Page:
In this report, we review the foundations of cross-validation and draw attention to common, but underappreciated, assumptions.
Our scientific and technical publications are an important vehicle for the dissemination of our work.
We have several goals for our publications:
- To communicate the results of the research program to clients and fulfil our reporting responsibilities to the Department of Defence.
- To record the results of our research program.
- To communicate the results of scientific research and technical information to Australian industry and academia.
- To increase awareness of and enhance the reputation of DST Group.
For enquiries about science and technical publications, or to request a publication please contact Choyvpngvbaf@qfg.qrsrapr.tbi.nh
Latest scientific publications
In this report a Travelling Wave Excitation System, developed by DST, is verified for use.
In this report we investigate the extent to which a high-precision clock might be able to synchronise another to its own time, when they are part of a network that requires time-stamping events to a very high precision.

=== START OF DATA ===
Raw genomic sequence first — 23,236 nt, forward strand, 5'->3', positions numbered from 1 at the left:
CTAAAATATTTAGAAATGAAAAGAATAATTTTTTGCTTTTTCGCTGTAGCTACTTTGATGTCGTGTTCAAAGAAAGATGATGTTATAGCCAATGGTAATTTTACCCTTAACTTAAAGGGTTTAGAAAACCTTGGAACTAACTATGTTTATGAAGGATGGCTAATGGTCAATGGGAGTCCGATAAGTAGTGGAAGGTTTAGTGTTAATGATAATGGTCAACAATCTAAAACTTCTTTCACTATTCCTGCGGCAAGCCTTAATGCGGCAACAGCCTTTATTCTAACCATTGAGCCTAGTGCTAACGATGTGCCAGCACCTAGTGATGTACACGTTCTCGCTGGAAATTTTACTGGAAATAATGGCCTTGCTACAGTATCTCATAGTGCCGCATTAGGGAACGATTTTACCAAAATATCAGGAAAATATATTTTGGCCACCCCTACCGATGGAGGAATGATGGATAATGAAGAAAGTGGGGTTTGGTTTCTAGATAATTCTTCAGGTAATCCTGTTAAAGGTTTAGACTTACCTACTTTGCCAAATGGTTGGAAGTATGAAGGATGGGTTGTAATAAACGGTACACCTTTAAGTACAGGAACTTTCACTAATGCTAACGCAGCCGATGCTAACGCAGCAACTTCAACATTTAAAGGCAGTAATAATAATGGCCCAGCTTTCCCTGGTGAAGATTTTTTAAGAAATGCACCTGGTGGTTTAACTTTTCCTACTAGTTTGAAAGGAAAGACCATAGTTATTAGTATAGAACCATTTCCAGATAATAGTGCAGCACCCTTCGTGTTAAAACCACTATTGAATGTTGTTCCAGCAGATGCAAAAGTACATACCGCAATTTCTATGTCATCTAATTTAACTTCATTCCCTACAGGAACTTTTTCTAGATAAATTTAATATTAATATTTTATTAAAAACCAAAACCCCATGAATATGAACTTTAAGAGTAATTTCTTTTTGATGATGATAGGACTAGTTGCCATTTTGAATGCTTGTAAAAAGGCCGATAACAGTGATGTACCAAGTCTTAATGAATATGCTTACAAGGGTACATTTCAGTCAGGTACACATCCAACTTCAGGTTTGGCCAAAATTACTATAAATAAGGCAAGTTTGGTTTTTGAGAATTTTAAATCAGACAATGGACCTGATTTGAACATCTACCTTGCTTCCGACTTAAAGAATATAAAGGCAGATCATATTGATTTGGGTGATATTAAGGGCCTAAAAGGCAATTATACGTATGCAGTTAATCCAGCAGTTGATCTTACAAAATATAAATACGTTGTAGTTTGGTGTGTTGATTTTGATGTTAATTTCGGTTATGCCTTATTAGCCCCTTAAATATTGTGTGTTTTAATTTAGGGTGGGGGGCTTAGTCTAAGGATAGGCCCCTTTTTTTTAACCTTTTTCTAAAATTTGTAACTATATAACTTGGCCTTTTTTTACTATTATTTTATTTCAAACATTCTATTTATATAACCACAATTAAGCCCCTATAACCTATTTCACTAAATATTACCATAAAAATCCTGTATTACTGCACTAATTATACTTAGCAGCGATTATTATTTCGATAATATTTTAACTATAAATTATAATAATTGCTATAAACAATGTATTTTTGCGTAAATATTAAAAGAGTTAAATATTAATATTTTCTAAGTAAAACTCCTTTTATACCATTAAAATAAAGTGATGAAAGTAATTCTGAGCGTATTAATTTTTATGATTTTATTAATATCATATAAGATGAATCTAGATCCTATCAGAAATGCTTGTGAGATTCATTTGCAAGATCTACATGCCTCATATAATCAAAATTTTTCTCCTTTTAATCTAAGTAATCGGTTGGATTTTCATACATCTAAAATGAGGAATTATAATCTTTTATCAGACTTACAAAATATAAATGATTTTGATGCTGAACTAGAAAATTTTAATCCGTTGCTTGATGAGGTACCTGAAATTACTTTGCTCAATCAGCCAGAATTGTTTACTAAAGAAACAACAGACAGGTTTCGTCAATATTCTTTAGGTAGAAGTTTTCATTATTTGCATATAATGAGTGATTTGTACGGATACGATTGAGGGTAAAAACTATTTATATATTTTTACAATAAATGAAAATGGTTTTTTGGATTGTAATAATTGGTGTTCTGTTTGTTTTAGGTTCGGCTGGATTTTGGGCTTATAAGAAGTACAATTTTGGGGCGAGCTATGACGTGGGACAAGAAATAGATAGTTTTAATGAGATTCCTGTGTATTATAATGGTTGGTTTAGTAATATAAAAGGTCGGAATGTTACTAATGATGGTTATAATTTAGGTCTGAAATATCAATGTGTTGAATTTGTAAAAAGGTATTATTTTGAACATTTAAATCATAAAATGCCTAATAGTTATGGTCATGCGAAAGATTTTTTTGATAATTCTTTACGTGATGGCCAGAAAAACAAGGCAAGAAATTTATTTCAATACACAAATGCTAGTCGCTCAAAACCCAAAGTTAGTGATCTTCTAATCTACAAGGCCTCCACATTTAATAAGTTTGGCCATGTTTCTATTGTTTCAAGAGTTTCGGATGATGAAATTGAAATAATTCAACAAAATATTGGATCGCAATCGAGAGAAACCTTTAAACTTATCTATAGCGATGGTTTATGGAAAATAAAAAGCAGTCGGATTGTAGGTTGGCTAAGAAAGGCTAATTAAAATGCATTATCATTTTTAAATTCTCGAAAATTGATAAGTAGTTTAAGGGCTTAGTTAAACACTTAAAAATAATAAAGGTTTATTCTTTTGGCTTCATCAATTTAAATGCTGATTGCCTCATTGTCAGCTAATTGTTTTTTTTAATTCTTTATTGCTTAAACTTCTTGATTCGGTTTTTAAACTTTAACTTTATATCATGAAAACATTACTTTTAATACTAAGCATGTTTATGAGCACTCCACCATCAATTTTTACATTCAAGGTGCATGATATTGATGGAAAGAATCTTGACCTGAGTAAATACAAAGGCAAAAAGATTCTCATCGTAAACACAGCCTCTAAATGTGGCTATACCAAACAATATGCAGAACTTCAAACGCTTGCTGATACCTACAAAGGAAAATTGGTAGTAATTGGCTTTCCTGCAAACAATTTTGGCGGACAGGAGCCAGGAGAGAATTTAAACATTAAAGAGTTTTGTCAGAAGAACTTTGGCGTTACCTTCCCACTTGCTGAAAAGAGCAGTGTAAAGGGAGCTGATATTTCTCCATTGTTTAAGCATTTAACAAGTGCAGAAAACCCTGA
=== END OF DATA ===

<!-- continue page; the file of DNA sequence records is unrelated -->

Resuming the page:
In this report, the work undertaken in verifying the limit of detection (LOD) of a Liquid Chromatography-Mass Spectrometry method for application in OPCW proficiency tests is presented.
Soldiers often use supplements with the aim of helping to meet the physical and mental performance requirements of their occupation. The purpose of this study was to understand dietary and nutritional supplement use by active-duty Australian soldiers.
In this report we seek to evaluate the utility of dirichlet multinomial mixture (DMM) modelling of network metadata in roles such as source characterisation, detection of cyber security events, or volume filtering in support of same.
In this report a material model taking strength and damage accumulation into acccount is implemented in the CTH hydrocode.
A static check-calibration of a Turbulent Flow Instrumentation (TFI) Dynamic Pressure Measurement System (DPMS) is performed and documented in this report.
Defence experimentation brings significant value, but also significant overheads. Therefore to achieve rapid development it is important to strike a balance between working on real systems and surrogate systems (when there is a straightforward translation to Defence systems and/or scenario). The emergency services domain is one such non-Defence surrogate system offering significant potential to mitigate many of these overheads.
This report proposes an M&S framework for evaluating ship performance in support of Royal Australian Navy acquisitions.